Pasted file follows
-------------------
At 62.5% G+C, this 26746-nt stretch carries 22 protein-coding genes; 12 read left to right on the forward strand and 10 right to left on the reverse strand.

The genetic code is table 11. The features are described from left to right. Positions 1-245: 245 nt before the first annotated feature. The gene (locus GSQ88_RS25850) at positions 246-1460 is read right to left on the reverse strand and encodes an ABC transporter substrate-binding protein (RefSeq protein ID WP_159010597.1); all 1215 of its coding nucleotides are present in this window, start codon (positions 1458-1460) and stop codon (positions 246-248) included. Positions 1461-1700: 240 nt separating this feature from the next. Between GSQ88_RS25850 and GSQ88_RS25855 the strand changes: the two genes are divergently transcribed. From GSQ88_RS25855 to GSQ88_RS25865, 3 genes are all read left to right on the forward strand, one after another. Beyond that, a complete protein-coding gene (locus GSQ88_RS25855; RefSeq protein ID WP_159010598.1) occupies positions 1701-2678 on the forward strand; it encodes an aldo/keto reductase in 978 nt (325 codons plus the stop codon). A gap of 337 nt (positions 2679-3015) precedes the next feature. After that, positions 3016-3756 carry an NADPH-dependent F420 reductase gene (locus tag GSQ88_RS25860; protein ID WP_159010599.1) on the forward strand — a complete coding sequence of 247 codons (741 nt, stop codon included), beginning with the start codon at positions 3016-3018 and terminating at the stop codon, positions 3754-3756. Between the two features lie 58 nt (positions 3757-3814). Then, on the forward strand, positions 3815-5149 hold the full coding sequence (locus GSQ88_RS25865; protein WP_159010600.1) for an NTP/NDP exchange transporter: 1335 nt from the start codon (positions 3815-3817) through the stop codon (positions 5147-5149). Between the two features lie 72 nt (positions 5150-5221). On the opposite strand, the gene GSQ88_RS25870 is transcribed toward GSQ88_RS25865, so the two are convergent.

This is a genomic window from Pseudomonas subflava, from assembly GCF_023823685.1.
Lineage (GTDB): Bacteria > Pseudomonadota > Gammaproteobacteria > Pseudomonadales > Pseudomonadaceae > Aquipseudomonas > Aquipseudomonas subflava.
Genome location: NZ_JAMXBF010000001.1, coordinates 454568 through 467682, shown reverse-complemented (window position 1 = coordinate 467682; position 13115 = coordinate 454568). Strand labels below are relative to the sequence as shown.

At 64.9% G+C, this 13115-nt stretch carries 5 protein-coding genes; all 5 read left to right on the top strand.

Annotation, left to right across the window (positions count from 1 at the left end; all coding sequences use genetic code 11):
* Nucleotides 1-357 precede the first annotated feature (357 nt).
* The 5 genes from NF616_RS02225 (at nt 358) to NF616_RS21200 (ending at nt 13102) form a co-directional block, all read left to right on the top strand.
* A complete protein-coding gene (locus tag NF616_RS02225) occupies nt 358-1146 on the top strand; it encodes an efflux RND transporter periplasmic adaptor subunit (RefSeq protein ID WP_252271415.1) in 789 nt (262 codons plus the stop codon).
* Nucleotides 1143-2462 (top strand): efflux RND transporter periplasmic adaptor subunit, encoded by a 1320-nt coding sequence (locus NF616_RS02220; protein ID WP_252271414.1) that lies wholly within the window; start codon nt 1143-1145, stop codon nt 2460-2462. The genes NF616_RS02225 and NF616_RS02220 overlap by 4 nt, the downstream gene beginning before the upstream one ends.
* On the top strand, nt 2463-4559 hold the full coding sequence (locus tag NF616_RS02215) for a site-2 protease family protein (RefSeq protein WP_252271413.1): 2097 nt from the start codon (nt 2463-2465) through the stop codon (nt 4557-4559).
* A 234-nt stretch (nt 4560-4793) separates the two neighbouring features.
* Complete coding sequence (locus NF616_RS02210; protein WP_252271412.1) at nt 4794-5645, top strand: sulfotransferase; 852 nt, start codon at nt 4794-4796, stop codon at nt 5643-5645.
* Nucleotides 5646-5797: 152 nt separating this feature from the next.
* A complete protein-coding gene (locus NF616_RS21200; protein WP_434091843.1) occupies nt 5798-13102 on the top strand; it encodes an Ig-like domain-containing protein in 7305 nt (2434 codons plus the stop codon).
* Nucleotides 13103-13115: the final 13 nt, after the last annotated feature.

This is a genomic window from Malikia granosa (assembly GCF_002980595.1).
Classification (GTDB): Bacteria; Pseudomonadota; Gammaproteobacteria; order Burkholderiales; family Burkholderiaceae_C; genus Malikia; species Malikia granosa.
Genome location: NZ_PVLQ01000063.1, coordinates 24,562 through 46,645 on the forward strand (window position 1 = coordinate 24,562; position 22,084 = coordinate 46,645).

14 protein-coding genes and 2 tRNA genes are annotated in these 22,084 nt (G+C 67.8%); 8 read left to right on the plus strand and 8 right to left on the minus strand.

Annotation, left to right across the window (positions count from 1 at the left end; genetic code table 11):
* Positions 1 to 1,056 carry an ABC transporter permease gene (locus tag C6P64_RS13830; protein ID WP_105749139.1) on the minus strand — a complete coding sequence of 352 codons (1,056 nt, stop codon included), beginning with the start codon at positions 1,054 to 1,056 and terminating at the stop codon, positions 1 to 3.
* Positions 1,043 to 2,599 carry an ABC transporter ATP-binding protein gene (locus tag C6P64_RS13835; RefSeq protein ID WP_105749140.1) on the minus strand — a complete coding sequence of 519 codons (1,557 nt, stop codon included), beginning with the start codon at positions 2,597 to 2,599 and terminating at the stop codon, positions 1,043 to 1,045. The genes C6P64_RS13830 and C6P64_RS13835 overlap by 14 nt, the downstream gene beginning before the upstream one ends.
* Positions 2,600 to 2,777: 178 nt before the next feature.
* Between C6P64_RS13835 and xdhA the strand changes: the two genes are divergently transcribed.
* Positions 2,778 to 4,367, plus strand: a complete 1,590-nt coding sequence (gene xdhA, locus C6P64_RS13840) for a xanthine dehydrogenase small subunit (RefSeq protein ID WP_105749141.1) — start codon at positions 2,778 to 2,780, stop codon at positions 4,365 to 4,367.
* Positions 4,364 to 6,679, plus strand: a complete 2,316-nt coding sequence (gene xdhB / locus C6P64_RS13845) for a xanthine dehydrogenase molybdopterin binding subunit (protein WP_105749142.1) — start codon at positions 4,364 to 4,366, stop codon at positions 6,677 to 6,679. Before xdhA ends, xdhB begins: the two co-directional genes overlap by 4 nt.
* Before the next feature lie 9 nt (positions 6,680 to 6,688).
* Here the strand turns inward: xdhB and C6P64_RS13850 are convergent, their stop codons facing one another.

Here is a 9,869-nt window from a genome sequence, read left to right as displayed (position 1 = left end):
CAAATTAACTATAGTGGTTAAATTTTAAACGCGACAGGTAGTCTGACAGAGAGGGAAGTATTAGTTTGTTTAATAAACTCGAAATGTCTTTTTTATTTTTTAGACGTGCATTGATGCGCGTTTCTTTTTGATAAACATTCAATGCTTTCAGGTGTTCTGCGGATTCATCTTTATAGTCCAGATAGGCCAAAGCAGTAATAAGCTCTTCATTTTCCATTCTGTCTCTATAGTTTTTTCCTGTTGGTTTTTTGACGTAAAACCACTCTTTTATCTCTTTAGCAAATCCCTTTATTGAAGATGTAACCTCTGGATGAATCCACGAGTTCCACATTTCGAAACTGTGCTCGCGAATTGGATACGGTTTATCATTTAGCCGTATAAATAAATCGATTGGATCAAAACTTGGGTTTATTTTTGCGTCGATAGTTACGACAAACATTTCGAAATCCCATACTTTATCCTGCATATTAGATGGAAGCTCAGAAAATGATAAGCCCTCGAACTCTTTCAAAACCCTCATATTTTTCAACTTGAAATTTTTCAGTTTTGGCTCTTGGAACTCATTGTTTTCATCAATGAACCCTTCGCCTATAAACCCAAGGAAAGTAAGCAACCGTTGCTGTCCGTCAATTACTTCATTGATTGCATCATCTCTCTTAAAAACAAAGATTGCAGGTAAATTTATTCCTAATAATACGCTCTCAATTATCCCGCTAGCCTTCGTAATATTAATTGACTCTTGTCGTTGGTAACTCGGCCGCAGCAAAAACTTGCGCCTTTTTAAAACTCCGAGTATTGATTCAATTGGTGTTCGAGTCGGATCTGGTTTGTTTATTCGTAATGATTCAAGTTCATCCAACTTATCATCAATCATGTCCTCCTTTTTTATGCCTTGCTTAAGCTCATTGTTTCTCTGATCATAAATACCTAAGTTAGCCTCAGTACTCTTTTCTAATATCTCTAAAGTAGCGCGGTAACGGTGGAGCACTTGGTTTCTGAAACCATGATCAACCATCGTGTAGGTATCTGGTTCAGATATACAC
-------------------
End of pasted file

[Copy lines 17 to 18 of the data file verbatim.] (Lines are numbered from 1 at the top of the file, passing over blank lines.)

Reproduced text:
* Nucleotides 13103-13115: the final 13 nt, after the last annotated feature.

This is a genomic window from Malikia granosa (assembly GCF_002980595.1).